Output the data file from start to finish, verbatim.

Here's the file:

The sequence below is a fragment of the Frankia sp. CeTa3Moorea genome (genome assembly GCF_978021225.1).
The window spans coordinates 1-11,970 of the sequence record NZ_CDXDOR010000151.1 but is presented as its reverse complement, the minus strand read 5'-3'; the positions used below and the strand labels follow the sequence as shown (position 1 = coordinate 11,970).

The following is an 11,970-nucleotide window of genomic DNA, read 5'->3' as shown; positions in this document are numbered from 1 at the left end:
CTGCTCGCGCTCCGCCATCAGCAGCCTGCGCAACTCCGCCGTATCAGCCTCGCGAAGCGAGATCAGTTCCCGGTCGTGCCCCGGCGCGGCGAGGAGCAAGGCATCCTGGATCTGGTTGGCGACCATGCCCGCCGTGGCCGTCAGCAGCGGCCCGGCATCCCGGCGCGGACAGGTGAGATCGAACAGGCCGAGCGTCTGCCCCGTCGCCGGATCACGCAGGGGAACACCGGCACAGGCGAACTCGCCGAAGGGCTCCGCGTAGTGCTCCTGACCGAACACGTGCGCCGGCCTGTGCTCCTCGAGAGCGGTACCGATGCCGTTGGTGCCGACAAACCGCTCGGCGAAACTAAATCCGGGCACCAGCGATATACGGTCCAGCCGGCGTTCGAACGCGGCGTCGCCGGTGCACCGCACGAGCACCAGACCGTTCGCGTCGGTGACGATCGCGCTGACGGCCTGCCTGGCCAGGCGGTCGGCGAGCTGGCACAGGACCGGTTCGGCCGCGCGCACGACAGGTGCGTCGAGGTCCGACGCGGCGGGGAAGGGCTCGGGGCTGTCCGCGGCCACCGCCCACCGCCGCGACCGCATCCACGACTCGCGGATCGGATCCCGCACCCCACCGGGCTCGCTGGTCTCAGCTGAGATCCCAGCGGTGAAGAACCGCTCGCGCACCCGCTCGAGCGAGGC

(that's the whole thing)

The sequence below is a fragment of the Frankia sp. CeTa3Moorea genome (genome assembly GCF_978021225.1).
The window spans coordinates 1-11,970 of the sequence record NZ_CDXDOR010000151.1 but is presented as its reverse complement, the minus strand read 5'-3'; the positions used below and the strand labels follow the sequence as shown (position 1 = coordinate 11,970).

The following is an 11,970-nucleotide window of genomic DNA, read 5'->3' as shown; positions in this document are numbered from 1 at the left end:
CTGCTCGCGCTCCGCCATCAGCAGCCTGCGCAACTCCGCCGTATCAGCCTCGCGAAGCGAGATCAGTTCCCGGTCGTGCCCCGGCGCGGCGAGGAGCAAGGCATCCTGGATCTGGTTGGCGACCATGCCCGCCGTGGCCGTCAGCAGCGGCCCGGCATCCCGGCGCGGACAGGTGAGATCGAACAGGCCGAGCGTCTGCCCCGTCGCCGGATCACGCAGGGGAACACCGGCACAGGCGAACTCGCCGAAGGGCTCCGCGTAGTGCTCCTGACCGAACACGTGCGCCGGCCTGTGCTCCTCGAGAGCGGTACCGATGCCGTTGGTGCCGACAAACCGCTCGGCGAAACTAAATCCGGGCACCAGCGATATACGGTCCAGCCGGCGTTCGAACGCGGCGTCGCCGGTGCACCGCACGAGCACCAGACCGTTCGCGTCGGTGACGATCGCGCTGACGGCCTGCCTGGCCAGGCGGTCGGCGAGCTGGCACAGGACCGGTTCGGCCGCGCGCACGACAGGTGCGTCGAGGTCCGACGCGGCGGGGAAGGGCTCGGGGCTGTCCGCGGCCACCGCCCACCGCCGCGACCGCATCCACGACTCGCGGATCGGATCCCGCACCCCACCGGGCTCGCTGGTCTCAGCTGAGATCCCAGCGGTGAAGAACCGCTCGCGCACCCGCTCGAGCGAGGC